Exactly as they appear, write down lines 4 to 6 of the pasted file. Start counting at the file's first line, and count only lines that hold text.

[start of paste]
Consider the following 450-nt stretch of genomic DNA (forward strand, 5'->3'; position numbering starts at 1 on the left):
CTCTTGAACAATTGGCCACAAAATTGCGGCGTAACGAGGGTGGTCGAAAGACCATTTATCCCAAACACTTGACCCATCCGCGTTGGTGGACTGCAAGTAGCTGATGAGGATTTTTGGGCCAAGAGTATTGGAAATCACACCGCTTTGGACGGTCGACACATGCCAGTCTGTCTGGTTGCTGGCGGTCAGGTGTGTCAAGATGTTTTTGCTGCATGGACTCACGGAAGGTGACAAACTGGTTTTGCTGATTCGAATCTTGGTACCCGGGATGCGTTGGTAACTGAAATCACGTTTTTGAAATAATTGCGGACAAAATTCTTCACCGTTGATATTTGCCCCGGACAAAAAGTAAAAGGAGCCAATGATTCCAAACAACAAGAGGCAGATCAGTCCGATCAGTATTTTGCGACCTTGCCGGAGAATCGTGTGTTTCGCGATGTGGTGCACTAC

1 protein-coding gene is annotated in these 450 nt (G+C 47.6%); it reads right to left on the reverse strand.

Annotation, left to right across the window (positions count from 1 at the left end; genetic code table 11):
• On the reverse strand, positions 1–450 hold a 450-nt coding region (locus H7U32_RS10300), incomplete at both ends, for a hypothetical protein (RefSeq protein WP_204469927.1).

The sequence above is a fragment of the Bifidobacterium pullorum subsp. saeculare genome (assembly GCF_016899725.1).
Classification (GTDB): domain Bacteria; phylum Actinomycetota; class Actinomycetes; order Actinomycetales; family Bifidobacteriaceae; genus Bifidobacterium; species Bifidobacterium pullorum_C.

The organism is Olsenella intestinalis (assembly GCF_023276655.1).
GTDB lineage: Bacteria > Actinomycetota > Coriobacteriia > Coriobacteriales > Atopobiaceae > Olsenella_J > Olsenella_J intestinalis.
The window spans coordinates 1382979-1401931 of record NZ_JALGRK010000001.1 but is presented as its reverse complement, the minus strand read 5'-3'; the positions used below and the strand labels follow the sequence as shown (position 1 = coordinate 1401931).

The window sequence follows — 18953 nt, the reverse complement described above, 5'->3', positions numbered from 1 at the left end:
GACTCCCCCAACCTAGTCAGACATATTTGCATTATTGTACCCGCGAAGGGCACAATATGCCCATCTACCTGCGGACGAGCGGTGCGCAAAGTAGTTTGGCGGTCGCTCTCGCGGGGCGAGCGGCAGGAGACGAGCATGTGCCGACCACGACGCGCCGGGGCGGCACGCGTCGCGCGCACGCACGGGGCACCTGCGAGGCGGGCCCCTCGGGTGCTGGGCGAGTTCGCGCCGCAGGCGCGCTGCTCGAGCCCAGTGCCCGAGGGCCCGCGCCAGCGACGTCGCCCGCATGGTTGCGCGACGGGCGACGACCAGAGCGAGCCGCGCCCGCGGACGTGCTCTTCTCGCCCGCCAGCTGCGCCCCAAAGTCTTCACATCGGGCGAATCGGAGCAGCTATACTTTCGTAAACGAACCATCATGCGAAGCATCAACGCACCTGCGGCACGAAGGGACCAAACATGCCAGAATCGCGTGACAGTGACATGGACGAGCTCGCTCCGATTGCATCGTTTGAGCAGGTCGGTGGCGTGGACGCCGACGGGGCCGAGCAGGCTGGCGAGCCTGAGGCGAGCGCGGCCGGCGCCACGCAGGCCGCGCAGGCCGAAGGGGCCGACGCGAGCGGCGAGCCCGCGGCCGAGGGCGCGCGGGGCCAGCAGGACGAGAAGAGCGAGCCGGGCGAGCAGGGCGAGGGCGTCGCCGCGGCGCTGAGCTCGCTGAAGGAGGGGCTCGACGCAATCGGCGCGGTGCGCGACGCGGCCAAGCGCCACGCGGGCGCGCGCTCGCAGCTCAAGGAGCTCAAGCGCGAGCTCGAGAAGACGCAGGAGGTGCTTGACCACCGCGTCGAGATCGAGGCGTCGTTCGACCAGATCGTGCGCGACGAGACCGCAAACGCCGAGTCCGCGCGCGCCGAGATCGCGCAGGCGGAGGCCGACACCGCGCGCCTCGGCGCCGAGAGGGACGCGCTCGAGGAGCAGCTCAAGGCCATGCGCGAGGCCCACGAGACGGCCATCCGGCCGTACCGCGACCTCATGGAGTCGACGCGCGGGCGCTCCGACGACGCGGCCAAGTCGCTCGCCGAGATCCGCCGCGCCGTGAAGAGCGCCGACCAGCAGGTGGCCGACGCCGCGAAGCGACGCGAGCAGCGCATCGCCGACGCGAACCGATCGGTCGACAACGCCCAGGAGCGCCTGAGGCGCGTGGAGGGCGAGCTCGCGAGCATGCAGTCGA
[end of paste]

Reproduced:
Annotation, left to right across the window (positions count from 1 at the left end; genetic code table 11):
• On the reverse strand, positions 1–450 hold a 450-nt coding region (locus H7U32_RS10300), incomplete at both ends, for a hypothetical protein (RefSeq protein WP_204469927.1).

The sequence above is a fragment of the Bifidobacterium pullorum subsp. saeculare genome (assembly GCF_016899725.1).